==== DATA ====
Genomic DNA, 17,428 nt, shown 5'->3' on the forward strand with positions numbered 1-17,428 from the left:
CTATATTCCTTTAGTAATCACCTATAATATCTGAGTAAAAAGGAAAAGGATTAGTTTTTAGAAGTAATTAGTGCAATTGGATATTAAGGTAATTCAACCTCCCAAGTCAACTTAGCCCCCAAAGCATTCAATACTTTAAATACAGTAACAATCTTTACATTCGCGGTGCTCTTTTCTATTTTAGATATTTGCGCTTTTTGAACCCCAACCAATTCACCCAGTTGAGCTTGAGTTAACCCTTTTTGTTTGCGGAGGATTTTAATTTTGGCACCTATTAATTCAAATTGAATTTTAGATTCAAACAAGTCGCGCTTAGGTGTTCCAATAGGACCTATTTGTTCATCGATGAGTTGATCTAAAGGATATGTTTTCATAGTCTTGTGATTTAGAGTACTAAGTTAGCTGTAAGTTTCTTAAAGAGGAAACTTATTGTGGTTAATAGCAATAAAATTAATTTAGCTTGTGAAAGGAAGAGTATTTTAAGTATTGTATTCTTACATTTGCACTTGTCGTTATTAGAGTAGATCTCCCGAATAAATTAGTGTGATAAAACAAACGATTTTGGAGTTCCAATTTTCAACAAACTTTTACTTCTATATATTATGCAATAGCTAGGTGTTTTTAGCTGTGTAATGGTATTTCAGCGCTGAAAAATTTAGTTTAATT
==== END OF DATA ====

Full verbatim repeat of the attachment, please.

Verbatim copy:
Genomic DNA, 17,428 nt, shown 5'->3' on the forward strand with positions numbered 1-17,428 from the left:
CTATATTCCTTTAGTAATCACCTATAATATCTGAGTAAAAAGGAAAAGGATTAGTTTTTAGAAGTAATTAGTGCAATTGGATATTAAGGTAATTCAACCTCCCAAGTCAACTTAGCCCCCAAAGCATTCAATACTTTAAATACAGTAACAATCTTTACATTCGCGGTGCTCTTTTCTATTTTAGATATTTGCGCTTTTTGAACCCCAACCAATTCACCCAGTTGAGCTTGAGTTAACCCTTTTTGTTTGCGGAGGATTTTAATTTTGGCACCTATTAATTCAAATTGAATTTTAGATTCAAACAAGTCGCGCTTAGGTGTTCCAATAGGACCTATTTGTTCATCGATGAGTTGATCTAAAGGATATGTTTTCATAGTCTTGTGATTTAGAGTACTAAGTTAGCTGTAAGTTTCTTAAAGAGGAAACTTATTGTGGTTAATAGCAATAAAATTAATTTAGCTTGTGAAAGGAAGAGTATTTTAAGTATTGTATTCTTACATTTGCACTTGTCGTTATTAGAGTAGATCTCCCGAATAAATTAGTGTGATAAAACAAACGATTTTGGAGTTCCAATTTTCAACAAACTTTTACTTCTATATATTATGCAATAGCTAGGTGTTTTTAGCTGTGTAATGGTATTTCAGCGCTGAAAAATTTAGTTTAATT